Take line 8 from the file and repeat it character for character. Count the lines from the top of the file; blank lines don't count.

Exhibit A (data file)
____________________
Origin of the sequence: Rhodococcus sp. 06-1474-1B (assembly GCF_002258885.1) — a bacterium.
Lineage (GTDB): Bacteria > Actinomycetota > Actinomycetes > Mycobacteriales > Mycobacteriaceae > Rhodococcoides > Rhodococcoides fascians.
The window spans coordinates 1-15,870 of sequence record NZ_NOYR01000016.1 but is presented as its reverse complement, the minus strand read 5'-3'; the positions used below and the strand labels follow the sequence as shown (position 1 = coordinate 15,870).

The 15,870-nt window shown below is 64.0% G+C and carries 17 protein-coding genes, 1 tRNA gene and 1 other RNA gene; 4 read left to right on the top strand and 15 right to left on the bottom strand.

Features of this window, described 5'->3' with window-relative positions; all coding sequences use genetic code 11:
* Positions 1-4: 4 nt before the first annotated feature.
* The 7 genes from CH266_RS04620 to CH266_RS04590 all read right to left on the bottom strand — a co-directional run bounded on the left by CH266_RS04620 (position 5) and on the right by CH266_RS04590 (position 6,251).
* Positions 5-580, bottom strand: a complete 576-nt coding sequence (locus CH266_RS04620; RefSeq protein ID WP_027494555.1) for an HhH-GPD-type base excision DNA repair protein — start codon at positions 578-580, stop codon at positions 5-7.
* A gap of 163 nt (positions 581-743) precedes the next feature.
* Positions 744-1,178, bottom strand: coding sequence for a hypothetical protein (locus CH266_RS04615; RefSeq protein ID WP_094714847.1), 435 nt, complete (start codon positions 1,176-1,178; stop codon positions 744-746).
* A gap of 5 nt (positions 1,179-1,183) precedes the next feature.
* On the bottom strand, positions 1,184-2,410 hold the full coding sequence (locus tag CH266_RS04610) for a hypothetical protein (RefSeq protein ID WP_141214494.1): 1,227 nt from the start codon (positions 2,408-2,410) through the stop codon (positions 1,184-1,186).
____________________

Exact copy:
* Positions 5-580, bottom strand: a complete 576-nt coding sequence (locus CH266_RS04620; RefSeq protein ID WP_027494555.1) for an HhH-GPD-type base excision DNA repair protein — start codon at positions 578-580, stop codon at positions 5-7.